Borderlands was very much a surprise hit upon its launch in 2009 and to date has managed the impressive feat of selling over 4.5 million copies to date, as well as featuring on many a ‘Best of 2009’ list. Back in August 2011 Borderlands 2 was announced but given the breakout success of the first game, can the sequel possibly live up to its predecessor?
Well, GamingBolt had the privilege of being invited to see for ourselves in the first ever Borderlands 2 hands-on session as well as some brand new screenshots. We were treated some pre-Alpha gameplay, in a level called ‘Wildlife Preserve’, a somewhat misleading name that sounds far more inviting than it proves to be, as well as 2 player co-op.
This time around the character classes have been changed and albeit similar to their predecessors, returning as NPCs, they do provide something different to the series. Gone is Brick, replaced with a ‘Gunzerker’ named Salvador who possesses the ability to dual wield any combination of guns. Naturally, he was our character of choice for the preview as the only thing better than shooting something in the face with one gun, is shooting them in the face with two guns.
Never has a character class ever had a more apt name than this, Salvador makes Tony Montana look like Snufkin, unleashing a fiery lead-storm upon everything in his sight and my word is it delightful to be part of. Much improved is the shooting as the entire process just feels far crisper than the original, a system whose looseness was occasionally a pitfall, this time around a far sturdier system is in place. That isn’t to say that Borderlands’ previous system wasn’t a good one and it’s only with the gift of hindsight I can say this, just the new game feels much cleaner.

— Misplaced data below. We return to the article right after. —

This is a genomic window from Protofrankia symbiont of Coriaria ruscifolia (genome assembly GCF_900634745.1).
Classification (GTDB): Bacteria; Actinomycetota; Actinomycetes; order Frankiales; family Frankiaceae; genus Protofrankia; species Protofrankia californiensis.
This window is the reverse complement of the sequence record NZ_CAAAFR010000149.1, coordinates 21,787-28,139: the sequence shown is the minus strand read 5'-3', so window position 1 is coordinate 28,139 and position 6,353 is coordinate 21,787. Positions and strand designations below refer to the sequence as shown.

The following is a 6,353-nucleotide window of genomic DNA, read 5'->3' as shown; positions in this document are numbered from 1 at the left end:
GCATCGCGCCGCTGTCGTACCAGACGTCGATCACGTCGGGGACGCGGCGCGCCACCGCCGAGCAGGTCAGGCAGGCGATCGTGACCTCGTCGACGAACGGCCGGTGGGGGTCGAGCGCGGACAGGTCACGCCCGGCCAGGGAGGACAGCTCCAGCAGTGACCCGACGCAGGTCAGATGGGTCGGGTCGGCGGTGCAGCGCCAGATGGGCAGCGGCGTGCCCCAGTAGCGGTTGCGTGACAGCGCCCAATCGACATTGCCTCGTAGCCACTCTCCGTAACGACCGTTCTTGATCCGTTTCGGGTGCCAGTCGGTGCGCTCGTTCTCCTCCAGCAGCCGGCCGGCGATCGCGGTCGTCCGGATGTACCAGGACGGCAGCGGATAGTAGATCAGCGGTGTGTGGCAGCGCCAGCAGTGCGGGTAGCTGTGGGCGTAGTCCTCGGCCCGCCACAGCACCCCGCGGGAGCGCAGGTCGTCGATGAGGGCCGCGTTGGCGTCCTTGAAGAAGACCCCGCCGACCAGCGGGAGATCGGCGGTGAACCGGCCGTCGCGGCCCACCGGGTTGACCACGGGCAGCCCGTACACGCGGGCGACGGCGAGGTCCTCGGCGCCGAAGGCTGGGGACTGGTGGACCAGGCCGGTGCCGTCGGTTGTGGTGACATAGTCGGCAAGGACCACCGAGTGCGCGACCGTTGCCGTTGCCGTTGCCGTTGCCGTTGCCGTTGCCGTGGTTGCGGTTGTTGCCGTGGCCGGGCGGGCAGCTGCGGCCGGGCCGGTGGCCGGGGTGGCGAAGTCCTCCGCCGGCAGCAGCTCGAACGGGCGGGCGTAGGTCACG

The first game was highly praised for its highly stylised -not cel-shaded- look of both the environments and those who inhabit them and the sequel appears to follow this notion to the tee, to say it looks excellent is probably not doing the game justice. The textures all look marvellous to such an extent that one struggles to think where this look can go from here and not a pop-in or a lazy texture in sight.
Another addition to the game’s visual facade is the use of lighting, at one point I found myself being blinded by the glare of the sun, over a hillside and it looked utterly glorious, a welcome change to the all too familiar use of lens flare, even your own gun/s casts a shadow onto themselves.
The user interface has again been upgraded and is now more integrated to the environment, replacing what was essentially a stock pause menu for a Minority Report inspired menu which is viewed by both yourself and your character.
NPC interaction has, like every other feature, again been tweaked and now when moving either into or out of vocal range, NPCs will switch to or from their radio into speech, or vice versa. NPC animation has also seen a change, skags and other nasties appear to strafe more when attacking, rather than charging headlong into a stream of hot metal death, now take evasive action en route to chewing your face off.
Borderlands 2 really feels like it could provide a welcome injection for the franchise and even in its current state, it looks and feels like a rather polished sequel that builds upon the solid foundations of the original to create an even better experience than before.